U.S. Recession Could Follow Greek Exit from Euro
Even if President Obama is elected, he will likely still have a strong Republican House. Emboldened by their November triumphs, neither side will be in the mood to do much compromising, but they will find some creative way to kick the can. If Obama is a lame duck, double that assessment, and Romney, constrained by the lack of 60 Republicans in the Senate, would not be able to accomplish much more immediately.
Business uncertainty in this climate makes the 2.5% forecast unrealistic, and amid all this international and domestic turmoil, and a 1% hit to U.S. GDP growth from a Greek exit from the euro could easily slow U.S. growth to less than 1%. That is too weak to be sustained, and a recession could easily result.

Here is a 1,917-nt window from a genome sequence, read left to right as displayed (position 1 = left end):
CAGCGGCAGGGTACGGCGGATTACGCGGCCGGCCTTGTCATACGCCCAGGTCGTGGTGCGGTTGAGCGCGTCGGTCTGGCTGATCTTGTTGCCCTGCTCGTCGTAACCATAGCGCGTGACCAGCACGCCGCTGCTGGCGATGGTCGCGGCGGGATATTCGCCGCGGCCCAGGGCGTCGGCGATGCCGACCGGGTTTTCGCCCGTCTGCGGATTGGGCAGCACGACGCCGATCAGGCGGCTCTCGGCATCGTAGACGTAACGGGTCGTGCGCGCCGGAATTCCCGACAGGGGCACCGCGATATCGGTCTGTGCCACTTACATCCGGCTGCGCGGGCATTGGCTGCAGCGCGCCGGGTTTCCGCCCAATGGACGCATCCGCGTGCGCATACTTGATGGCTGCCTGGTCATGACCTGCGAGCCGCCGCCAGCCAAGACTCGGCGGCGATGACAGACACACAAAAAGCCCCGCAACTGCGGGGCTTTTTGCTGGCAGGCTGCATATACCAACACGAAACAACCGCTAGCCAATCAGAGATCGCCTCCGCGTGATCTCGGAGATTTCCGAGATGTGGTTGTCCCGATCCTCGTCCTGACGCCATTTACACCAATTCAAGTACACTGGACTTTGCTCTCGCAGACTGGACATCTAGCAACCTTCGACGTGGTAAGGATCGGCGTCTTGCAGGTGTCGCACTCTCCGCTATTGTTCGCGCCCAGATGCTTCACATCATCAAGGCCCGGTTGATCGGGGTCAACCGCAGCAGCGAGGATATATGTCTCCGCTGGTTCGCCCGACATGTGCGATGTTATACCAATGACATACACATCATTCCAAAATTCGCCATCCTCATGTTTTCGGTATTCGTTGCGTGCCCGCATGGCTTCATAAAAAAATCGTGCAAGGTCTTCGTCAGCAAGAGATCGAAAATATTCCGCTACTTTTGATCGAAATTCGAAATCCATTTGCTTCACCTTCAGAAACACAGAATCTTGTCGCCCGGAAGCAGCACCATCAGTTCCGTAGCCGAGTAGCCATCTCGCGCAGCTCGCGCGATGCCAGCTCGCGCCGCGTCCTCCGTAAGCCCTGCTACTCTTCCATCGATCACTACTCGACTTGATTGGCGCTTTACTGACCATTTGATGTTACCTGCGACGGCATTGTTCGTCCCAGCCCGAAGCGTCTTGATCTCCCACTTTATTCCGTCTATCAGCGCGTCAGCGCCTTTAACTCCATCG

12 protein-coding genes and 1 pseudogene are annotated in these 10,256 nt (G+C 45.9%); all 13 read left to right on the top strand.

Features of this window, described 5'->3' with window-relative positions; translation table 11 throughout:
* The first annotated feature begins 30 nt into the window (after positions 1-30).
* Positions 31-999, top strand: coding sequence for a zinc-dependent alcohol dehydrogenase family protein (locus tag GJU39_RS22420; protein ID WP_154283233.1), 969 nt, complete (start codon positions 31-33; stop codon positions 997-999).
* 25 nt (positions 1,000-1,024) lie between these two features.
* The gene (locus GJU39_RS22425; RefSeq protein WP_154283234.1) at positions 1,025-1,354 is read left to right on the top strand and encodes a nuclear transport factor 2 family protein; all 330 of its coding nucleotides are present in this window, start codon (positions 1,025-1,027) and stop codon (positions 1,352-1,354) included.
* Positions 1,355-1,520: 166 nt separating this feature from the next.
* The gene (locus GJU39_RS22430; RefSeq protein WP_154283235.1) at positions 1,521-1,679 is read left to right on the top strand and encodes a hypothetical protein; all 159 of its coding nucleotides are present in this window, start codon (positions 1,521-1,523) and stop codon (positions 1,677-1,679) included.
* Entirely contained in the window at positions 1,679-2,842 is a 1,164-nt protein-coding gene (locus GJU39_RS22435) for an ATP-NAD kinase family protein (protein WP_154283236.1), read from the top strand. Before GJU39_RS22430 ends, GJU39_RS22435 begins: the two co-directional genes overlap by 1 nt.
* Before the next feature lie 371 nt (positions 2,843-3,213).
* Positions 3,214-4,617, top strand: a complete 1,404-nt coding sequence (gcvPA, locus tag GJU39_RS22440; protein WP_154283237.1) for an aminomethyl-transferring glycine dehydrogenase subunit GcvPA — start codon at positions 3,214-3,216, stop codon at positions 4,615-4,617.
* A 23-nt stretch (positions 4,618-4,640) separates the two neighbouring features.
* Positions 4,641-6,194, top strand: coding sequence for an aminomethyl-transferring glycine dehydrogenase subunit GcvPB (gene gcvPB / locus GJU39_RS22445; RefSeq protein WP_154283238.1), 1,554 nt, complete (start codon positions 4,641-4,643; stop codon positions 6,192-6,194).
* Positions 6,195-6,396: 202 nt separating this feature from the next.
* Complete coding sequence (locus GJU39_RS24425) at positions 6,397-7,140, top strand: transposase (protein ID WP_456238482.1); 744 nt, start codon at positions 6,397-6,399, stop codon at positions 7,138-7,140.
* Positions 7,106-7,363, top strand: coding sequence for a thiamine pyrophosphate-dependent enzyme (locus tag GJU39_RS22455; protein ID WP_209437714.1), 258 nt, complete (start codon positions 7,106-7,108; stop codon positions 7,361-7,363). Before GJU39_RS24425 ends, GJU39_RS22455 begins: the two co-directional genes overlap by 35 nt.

Still after a year or two, Europe would reemerge, and that would improve U.S. long-term prospects -- a prosperous Europe is critical to American prospects. The alternative in Europe is continued turmoil and stagnation, or long term contraction and decline, as it tries to make an unworkable currency regime work. The long term economic and security consequences for the United States are too negative to willing accept.
The euro has failed, and time has long passed for Greece to bail out. Sooner or later, Spain, Portugal and perhaps Italy and Ireland, will have to follow, but after the world does not end with Greek withdrawal, those would be easier and less painful decisions to manage.
The euro was a bad idea with the best intentions, and now the sensible course for all involved is to cut losses and return to the sanity of national currencies.